By H.T. Narea
Reviewed by Christopher Zoukis
Narea stumbles a bit with his first international thriller.
Kate Molares is a financial sleuth with the Defense Intelligence Agency. Her job is to follow the money back to the bad guys. When a terrorist bombing occurs in Madrid, Spain, Molares intuitively begins connecting the dots between Al-Qaeda, Basque insurrectionists, and Venezuela. The connection is handsome Middle Eastern hedge fund manager, Nebibi Hasehm, whose nickname is the Jackal. As Molares attempts to figure out what’s going on, she renews her former too-coincidental relationship with Nebibi, whom she suspects is more than he appears. The various threads of the plot unravel when the author inserts a subplot about an experimental serum that causes cats to chase dogs. This subplot is too farfetched and refuses to meld into the rest of the story.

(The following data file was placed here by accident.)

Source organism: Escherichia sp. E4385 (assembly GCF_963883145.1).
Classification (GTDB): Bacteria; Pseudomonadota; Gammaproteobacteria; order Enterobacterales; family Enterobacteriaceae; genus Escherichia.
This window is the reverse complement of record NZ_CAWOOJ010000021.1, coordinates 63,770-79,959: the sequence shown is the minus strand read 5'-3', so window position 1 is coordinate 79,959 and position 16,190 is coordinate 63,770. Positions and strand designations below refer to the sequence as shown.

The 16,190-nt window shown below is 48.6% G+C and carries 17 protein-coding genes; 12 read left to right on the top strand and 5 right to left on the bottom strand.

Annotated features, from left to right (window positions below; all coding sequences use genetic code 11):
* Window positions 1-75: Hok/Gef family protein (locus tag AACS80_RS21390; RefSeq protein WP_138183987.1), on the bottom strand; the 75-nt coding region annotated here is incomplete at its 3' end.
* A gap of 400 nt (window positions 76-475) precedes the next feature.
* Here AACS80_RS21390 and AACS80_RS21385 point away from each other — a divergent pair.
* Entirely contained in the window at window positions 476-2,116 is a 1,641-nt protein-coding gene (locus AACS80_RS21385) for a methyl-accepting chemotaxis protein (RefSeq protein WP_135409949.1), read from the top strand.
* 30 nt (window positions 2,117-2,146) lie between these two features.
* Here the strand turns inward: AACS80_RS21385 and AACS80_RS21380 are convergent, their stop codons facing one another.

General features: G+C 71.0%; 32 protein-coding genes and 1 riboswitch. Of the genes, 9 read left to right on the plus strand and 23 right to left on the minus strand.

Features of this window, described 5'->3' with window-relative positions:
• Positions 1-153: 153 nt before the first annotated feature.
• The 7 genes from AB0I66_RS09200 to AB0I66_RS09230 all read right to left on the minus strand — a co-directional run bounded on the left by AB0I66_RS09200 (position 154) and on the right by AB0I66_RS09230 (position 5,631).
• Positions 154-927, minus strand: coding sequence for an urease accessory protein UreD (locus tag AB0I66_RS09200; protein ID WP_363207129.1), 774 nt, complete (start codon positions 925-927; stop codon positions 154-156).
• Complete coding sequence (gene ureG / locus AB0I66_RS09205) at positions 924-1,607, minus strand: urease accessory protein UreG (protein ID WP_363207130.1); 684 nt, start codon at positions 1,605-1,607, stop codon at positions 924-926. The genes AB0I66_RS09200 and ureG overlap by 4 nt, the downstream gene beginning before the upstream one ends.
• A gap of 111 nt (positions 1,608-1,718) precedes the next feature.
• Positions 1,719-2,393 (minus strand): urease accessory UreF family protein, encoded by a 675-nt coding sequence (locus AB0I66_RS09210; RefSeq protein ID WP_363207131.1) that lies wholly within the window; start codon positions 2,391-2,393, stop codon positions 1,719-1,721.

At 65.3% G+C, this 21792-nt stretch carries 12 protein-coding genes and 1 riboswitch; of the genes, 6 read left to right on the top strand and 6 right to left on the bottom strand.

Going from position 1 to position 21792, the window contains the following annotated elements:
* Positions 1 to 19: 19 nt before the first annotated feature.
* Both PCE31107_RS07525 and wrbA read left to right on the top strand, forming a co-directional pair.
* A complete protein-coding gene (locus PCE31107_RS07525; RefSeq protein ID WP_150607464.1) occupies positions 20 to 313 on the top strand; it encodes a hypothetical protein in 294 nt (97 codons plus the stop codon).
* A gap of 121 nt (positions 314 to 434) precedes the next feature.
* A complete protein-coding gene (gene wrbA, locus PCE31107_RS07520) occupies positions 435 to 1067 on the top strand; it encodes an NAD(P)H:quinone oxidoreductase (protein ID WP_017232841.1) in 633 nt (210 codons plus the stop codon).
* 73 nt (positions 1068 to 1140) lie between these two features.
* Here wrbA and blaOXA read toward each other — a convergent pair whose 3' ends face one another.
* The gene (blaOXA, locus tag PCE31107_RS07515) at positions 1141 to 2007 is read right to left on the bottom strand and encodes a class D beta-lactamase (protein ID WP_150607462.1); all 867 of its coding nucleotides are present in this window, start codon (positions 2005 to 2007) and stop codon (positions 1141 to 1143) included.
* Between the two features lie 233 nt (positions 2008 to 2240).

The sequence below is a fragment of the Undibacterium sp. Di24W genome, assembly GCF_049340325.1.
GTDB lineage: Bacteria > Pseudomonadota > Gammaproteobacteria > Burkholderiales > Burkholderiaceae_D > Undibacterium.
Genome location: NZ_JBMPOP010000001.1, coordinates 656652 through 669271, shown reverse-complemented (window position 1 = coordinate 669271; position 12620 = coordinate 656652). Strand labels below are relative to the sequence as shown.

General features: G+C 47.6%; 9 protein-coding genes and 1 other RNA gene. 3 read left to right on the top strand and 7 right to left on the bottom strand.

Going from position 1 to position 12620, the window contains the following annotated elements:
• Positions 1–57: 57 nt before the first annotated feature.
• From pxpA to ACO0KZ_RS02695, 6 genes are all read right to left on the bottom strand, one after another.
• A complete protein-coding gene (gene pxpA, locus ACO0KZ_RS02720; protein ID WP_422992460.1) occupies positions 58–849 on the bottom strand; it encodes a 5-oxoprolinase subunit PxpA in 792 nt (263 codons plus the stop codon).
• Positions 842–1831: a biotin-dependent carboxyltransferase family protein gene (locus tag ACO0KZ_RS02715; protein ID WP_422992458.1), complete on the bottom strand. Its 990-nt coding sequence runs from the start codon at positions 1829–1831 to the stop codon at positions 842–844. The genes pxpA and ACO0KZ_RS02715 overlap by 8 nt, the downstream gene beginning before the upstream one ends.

Money, banking, greed, and derivatives swirl at the center of the novel. Yet in the end, terrorists and nuclear bombs provide the only real driving tension. For the most part, Narea keeps the action moving along. Yet the action stumbles as the author utilizes his characters’ dialogue to explain the story. Then, at the height of the tale’s tension, Nebibi all but evaporates, leaving the reader perplexed and confused. With the central bad guy gone, the tension deflates. The author tries in vain to tie up all the loose ends, but fails because he switches from showing the reader what’s happening to telling the reader what took place. Any punch the novel might have had goes flaccid
A potentially interesting read that needs a tighter plot and more conflict.